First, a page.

It’s been announced that WordPress will be coming out with update 5.0 rumored to be sometime in mid 2018 and with it comes one of the biggest changes to the platform in years. That change is Gutenberg. Gutenberg will be replacing the familiar “What You See Is What You Get” (WYSIWYG) editor with a new editor based on the concept of “blocks” (more on that later). As we dive in here what is important to note is not to panic, this will be a change for the better and there are options to ensure your WordPress site won’t break with minimal effort.
Why The Change?
One of the major driving forces for this change is “What You See Is What You Get” really hasn’t become that at all. It is more similar to “What You See Is What You Get In This One Tiny Section Of The Site And Only On Certain Pages”. What we really have is the main content area, then we have menus, widgets, plugins, custom post types and more all listed in different areas of the CMS. The end goal for Gutenberg is to give content creators an outlet to really be able to edit areas of their entire site all in one place. This will likely happen in phases with the first being the main content editor.
What is Gutenberg?
Back to “blocks”. Blocks are sections of content created within the editor. Instead of having one large editable piece of content an article can be broken up into separate blocks. For example, we can have headlines, images, paragraphs, media embeds all in separate blocks. You might ask yourself, why is this better? This will give you more control of your content site wide. Let’s say you have an image you would like to use, but it’s relevant on multiple pages of your site. With blocks, you will be able to enter that image as a block and reuse that block on multiple pages. The beauty of this is that if that image needs to be changed in the future you can change it once and it will change everywhere. You will be able to do this with any of the pieces you enter including paragraphs, quotes and media embeds.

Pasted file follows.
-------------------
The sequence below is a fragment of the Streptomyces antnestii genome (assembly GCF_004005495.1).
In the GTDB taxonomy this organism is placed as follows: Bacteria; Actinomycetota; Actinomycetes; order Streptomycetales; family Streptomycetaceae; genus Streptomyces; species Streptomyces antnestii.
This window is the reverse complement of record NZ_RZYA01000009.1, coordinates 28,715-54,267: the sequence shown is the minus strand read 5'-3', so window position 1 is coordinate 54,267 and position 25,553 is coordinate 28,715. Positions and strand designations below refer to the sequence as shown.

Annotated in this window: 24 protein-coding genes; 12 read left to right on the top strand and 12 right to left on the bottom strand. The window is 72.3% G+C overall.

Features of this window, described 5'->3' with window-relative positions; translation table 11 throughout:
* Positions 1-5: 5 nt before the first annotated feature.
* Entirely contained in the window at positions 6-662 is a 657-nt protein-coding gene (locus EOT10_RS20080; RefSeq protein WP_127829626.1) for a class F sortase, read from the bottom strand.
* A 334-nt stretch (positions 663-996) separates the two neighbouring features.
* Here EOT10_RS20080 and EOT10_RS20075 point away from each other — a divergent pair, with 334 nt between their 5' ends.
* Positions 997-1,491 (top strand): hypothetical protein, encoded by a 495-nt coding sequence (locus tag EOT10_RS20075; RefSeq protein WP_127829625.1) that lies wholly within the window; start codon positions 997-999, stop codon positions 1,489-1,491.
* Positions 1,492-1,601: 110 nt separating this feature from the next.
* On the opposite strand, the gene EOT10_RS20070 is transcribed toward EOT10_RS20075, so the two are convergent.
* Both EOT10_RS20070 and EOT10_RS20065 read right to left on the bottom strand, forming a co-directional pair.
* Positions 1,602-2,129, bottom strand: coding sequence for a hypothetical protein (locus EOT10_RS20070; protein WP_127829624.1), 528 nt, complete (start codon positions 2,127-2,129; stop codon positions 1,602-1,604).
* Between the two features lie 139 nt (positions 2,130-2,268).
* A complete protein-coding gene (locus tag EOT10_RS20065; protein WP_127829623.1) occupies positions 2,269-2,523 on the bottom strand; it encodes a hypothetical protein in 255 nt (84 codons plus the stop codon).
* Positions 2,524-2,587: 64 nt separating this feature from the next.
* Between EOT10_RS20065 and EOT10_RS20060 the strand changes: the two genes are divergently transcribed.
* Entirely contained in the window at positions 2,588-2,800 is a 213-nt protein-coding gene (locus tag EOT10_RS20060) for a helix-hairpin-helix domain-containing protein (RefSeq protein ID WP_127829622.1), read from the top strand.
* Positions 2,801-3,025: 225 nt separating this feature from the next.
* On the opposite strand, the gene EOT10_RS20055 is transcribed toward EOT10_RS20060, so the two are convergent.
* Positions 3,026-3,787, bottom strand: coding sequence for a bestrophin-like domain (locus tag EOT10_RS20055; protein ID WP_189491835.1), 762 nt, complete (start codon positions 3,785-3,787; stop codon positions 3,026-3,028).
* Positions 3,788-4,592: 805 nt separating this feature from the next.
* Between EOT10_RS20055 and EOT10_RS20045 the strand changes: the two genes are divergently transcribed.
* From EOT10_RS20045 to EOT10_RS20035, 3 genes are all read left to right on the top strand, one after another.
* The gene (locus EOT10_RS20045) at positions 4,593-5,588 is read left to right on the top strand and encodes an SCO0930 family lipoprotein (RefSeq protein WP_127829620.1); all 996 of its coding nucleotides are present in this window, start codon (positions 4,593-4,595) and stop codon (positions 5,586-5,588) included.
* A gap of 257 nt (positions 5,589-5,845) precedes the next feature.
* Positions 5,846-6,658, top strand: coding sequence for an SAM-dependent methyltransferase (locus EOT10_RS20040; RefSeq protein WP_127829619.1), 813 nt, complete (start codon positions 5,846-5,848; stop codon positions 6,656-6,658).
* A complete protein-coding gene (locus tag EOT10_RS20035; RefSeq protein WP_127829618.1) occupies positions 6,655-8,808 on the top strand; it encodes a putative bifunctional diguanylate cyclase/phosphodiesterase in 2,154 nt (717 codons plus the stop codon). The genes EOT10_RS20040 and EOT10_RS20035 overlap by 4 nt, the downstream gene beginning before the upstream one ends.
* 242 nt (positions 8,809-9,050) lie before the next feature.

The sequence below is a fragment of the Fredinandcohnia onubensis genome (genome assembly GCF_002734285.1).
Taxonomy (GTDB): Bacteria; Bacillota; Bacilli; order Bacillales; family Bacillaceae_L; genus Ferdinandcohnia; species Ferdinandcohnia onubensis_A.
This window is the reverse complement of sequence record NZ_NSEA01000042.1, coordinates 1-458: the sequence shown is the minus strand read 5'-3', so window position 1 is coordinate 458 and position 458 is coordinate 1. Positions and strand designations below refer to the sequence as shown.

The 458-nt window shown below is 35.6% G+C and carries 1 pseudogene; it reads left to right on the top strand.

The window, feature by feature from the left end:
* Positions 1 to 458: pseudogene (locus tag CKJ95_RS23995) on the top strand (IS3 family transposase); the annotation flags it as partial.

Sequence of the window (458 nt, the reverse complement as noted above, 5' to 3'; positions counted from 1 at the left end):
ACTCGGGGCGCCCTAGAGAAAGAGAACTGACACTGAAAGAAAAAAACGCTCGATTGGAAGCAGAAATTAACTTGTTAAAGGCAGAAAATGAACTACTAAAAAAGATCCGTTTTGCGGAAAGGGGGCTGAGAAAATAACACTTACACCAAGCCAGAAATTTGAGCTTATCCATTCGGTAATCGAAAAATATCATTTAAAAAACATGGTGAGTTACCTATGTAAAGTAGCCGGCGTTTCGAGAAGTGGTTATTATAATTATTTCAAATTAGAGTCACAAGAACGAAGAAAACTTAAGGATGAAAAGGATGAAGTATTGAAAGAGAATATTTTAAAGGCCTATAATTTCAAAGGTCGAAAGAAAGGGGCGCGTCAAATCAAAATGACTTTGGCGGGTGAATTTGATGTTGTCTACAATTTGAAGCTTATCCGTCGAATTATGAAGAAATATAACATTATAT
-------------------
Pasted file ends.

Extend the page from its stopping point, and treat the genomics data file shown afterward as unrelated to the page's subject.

Another notable addition to Gutenberg is the ability to use columns. Up until now, you had to have an understanding of HTML and CSS in order to set up columns within the content editor. As of now, you will be able to create up to a four column layout right within the Gutenberg editor.
These are just a few examples of how the new Gutenberg editor will be a powerful tool moving forward for content creators.
Will My Site Break?
With any WordPress update, especially one of this magnitude, there is the potential for certain parts of your site to break. Fortunately, WordPress will be providing a plugin to revert back to the “Classic Editor” in case Gutenberg doesn’t jive with your current theme. Having said that, Gutenberg will be shipping with WordPress 5.0 and they currently have a plugin you can download so you can do testing of your own. Gutenberg is still in development, but it is important to be proactive and test your site right now with the Gutenberg plugin. At NOW we are already working on making sure our sites themes and plugins are compatible with all of the Gutenberg updates.
Change is coming, but we would encourage you not to be afraid of this change and to embrace it. WordPress is very respectful of the many hours of development that have gone into themes and plugins and they are giving us options like the “Classic Editor” to ensure our sites don’t break. As you are testing your site with the Gutenberg plugin we strongly advise you not to push it to a production environment. This plugin is still in beta and you should definitely take caution before making anything live.
Another great article about all things Gutenberg can be found here: "The Gutenberg WordPress Editor: 10 Things You Need to Know".
But, I Still Have Questions:
If you do have a site on WordPress and have questions we’re here to help!
Contact us at 877-380-6698 and we can review your site for you.